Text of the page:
I retreated feeling a little bit defeated. When I came back out of the store the truck was gone. When will the doll be set free?

A Man Called Hiibel 2: or why the majority is wrong

Having read the opinion and the two dissents I am now prepared to offer my own criticism of the decision. This is hastily thrown together, so I apologize in advance if it's a bit rough.

In a 5-4 decision the Supreme Court decided to hold the door open to State sponsored invasion of privacy. Many libertarian critics are worried that this case could lead to national ID cards or some other form of compulsory identification. Justice Kennedy, writing for the majority of Kennedy, Scalia, Thomas, O'Conner, and Rehnquist, points out that "this case concerns a different issue...the source of the legal obligation arises from []state law, not the Fourth Amendment." (p. 8). Is there a cause for concern? Possibly, but I think there are bigger problems with this decision which I will address.

The factual background of the case essentially is that a Nevada sheriff responded to a telephone call reporting an assault. The caller reported seeing a female in a red and silver GMC truck on Grass Valley Road. The sheriff went to that area and saw a truck parked at the side of the road. A man was standing by the truck, and a young woman was inside the truck. The gravel looked as though the truck had come to an abrupt stop. Bingo. (p. 1)

Officer approaches the man and asks him for his name. Not gonna tell you. Tell me your name. No. I'm conducting an investigation and need your name. Nope. This goes on until the officer asks for the 11th time. (p. 2)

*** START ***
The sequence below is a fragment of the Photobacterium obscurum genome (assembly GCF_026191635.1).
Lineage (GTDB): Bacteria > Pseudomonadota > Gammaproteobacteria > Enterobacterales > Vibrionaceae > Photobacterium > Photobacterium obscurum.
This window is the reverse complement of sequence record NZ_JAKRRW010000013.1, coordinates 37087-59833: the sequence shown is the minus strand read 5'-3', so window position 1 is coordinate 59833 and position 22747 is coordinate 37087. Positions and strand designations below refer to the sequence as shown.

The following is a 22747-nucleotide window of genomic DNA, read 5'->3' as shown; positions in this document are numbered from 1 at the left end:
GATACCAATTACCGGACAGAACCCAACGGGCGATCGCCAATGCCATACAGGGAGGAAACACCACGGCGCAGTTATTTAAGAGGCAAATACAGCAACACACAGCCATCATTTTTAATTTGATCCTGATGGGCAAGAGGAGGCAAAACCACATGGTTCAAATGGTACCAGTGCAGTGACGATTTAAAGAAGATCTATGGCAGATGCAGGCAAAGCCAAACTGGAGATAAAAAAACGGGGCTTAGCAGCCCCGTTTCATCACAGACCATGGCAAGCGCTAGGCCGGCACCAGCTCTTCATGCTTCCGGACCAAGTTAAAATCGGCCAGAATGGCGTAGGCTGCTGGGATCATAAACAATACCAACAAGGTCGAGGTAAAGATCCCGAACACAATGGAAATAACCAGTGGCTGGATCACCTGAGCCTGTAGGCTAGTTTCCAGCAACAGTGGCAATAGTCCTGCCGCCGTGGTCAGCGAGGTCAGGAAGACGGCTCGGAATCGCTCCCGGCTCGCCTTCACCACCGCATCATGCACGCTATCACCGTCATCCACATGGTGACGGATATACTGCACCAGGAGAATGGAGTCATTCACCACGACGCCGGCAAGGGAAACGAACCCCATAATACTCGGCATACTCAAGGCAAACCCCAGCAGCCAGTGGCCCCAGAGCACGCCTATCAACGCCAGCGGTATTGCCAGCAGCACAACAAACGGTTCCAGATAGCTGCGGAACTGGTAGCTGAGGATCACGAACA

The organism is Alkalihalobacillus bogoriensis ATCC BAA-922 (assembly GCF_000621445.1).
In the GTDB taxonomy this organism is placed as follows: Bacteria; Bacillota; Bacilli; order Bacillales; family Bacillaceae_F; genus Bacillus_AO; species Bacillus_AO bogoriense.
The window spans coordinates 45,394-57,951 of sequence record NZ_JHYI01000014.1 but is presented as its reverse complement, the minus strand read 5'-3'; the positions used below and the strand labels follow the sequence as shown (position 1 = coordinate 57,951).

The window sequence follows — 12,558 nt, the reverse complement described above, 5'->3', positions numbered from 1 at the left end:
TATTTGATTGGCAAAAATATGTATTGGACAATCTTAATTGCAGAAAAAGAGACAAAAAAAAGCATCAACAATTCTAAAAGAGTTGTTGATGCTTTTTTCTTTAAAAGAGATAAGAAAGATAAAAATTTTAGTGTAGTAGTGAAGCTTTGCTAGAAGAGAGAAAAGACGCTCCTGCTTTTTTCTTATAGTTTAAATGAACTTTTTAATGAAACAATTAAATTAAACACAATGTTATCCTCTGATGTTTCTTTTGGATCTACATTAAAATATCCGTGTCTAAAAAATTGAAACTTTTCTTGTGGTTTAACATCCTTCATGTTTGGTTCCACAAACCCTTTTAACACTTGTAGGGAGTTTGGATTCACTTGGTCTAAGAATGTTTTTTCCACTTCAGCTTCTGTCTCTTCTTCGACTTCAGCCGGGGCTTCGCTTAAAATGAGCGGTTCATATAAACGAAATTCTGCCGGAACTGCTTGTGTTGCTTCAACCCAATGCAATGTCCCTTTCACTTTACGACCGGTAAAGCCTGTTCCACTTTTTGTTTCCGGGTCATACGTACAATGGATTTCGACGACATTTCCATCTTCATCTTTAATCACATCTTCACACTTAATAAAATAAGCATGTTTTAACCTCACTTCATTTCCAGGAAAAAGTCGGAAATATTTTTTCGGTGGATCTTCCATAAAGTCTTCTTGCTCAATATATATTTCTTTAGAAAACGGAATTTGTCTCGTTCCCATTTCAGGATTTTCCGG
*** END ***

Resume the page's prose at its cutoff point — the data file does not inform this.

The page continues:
At that point he officer placed him under arrest for "willfully resisting, delaying, or obstructing a public officer in discharging or attempting to discharge any legal duty of his office." In violation of Nev. Rev. Stat. Sec. 199.280(2003. Hmm. (P. 2).

The Nevada Statute in question for this case is actually Sec. 171.123 which provides,
1. Any peace officer may detain any person whom the officer encounters under circumstances which reasonably indicate that the person has committed, is committing, or is about to commit a crime.

3. The officer may detain the person pursuant to this section only to ascertain his identity and the suspicious circumstances surrounding his presence abroad. Any person so detained shall identify himself, but may not be compelled to answer any other inquiry of the peace officer."

Hiibel challenged this "stop and identify" law based on the Fourth and Fifth Amendments. (p. 3).

The initial stop was basically a Terry stop. If there is some suspicious behavior afoot a police officer has the right to question you so long as it does not become an unconstitutional seizure. (p. 6). Terry v. Ohio, 392 U.S. 1 (1968). To ensure that the resulting seizure is constitutionally reasonable, a Terry stop must be limited and cannot continue for an excessive period of time, or resemble a traditional arrest. Terry at 20; United States v. Place, 462 U.S. 696, 709 (1983); Dunaway v. New York, 442 U.S. 200, 212 (1979).

As Kennedy points out, "[o]ur decisions make clear that questions concerning a suspect's identity are a routine and accepted part of many Terry stops." (p. 7). That is the key point. Questions are perfectly acceptable but requiring answers is something completely separate.

In Terry, Justice White claimed that a person detained in an investigative stop can be questioned but is "not obliged to answer, answers may not be compelled, and refusal to answer furnishes no basis for an arrest." 392 U.S. at 34. (p. 8) This is why Miranda warnings are not required during Terry stops. They are not at the level of a complete seizure.